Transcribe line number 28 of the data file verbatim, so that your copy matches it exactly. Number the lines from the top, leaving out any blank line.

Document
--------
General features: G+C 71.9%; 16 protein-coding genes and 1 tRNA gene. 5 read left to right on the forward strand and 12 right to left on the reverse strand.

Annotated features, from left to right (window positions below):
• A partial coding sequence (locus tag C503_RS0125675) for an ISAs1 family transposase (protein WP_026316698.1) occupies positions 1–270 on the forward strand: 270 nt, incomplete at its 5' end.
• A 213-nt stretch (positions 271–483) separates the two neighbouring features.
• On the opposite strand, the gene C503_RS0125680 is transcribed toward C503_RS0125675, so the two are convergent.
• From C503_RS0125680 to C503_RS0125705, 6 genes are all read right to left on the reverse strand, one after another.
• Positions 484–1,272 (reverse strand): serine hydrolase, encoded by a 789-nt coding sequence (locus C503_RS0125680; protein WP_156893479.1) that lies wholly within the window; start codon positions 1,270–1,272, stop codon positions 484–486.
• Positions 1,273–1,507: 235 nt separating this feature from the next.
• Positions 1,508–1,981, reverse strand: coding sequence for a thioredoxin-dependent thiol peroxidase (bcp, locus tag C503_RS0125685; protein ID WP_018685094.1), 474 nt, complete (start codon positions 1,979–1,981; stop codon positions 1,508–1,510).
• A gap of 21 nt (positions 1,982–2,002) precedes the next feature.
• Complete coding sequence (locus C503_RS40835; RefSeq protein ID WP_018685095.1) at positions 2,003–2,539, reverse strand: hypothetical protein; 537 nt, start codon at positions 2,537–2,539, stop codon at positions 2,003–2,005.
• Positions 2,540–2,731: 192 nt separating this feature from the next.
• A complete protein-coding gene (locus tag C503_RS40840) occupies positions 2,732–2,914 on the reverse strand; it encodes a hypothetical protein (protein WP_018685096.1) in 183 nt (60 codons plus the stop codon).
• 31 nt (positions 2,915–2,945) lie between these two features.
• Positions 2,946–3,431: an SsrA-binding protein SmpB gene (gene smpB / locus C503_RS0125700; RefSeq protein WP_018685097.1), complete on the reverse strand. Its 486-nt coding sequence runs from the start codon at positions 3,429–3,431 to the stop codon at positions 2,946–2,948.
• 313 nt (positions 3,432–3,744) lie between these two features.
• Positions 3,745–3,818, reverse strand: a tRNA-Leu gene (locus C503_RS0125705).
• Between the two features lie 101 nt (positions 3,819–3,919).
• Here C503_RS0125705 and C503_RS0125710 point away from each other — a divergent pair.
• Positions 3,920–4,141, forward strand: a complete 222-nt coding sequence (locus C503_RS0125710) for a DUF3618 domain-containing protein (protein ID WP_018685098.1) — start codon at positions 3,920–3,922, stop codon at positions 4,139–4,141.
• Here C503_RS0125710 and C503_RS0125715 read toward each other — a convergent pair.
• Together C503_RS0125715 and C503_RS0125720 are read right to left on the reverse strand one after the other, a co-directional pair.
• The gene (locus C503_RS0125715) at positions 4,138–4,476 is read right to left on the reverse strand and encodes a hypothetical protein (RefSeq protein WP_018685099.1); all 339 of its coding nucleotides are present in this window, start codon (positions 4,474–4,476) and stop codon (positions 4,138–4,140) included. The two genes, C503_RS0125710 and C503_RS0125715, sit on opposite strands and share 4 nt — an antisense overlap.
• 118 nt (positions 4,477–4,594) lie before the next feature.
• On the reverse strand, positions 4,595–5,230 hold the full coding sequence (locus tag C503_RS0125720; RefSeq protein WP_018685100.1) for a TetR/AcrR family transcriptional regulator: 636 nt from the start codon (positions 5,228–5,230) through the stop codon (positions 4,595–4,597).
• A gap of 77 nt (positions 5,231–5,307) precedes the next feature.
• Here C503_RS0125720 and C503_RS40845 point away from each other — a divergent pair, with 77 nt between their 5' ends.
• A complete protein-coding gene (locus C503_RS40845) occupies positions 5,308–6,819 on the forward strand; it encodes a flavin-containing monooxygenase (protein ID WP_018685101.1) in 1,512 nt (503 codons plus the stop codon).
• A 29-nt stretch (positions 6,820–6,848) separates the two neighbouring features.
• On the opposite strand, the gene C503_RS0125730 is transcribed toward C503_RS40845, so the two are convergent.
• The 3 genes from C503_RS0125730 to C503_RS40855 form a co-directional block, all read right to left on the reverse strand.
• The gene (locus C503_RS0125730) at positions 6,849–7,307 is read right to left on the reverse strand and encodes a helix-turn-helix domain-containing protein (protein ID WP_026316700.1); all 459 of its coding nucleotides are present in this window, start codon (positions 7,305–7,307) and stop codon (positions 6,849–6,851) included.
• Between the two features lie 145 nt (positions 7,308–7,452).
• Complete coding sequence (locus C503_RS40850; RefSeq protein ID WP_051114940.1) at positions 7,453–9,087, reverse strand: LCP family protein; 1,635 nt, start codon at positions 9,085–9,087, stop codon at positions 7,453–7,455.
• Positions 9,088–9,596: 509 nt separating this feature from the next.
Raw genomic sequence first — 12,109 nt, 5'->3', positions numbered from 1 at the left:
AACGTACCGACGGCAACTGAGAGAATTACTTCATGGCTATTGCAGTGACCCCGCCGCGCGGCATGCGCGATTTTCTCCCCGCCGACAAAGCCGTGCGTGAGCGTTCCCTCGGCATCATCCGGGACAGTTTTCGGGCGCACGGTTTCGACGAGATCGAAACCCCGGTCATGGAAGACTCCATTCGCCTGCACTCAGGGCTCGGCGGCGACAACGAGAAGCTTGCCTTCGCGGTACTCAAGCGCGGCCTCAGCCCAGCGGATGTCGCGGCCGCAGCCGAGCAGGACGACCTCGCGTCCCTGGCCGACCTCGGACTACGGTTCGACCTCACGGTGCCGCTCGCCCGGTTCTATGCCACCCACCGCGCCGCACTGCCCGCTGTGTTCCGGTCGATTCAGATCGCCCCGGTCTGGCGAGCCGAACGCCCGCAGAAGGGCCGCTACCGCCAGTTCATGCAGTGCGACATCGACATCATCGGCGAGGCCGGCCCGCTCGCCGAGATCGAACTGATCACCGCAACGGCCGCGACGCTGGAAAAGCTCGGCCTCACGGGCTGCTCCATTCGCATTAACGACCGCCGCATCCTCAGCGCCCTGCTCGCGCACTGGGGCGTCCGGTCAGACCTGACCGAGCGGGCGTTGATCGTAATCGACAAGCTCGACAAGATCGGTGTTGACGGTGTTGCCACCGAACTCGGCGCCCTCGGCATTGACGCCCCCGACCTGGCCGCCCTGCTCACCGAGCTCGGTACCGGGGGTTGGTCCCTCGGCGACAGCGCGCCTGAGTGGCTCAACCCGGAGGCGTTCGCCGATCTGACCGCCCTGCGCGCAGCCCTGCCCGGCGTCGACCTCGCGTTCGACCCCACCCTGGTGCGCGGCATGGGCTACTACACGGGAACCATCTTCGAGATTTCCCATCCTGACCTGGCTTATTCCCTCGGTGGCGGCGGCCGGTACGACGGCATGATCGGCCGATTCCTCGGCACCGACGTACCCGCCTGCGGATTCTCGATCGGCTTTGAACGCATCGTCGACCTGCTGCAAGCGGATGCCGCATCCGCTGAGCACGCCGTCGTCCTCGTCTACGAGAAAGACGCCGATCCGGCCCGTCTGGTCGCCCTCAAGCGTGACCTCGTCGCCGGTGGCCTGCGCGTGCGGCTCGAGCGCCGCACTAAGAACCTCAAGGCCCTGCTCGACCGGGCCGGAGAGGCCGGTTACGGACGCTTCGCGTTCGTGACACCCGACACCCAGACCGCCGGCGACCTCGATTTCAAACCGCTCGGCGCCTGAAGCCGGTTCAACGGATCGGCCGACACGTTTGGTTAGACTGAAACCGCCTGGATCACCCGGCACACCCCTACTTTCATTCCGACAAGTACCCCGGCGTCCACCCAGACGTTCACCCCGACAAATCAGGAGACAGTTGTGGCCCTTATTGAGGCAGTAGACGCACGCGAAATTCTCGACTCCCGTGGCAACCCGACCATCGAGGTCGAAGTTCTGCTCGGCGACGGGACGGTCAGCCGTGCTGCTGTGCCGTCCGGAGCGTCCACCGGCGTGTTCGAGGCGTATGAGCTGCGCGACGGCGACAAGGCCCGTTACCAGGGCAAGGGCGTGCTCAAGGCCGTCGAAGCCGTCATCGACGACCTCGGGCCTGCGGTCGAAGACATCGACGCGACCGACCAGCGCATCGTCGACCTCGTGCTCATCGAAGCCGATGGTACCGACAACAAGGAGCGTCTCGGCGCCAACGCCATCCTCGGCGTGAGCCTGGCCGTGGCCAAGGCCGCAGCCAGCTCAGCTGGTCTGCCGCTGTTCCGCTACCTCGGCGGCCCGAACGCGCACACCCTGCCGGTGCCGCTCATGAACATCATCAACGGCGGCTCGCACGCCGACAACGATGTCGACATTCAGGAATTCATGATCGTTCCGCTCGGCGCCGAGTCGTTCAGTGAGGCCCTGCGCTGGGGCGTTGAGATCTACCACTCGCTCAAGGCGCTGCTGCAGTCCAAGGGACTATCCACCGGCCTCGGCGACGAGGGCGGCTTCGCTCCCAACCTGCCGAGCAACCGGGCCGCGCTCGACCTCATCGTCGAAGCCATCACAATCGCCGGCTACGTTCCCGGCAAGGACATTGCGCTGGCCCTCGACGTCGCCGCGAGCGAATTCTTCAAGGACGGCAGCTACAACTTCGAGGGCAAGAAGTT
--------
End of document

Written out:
• A complete protein-coding gene (locus C503_RS40845) occupies positions 5,308–6,819 on the forward strand; it encodes a flavin-containing monooxygenase (protein ID WP_018685101.1) in 1,512 nt (503 codons plus the stop codon).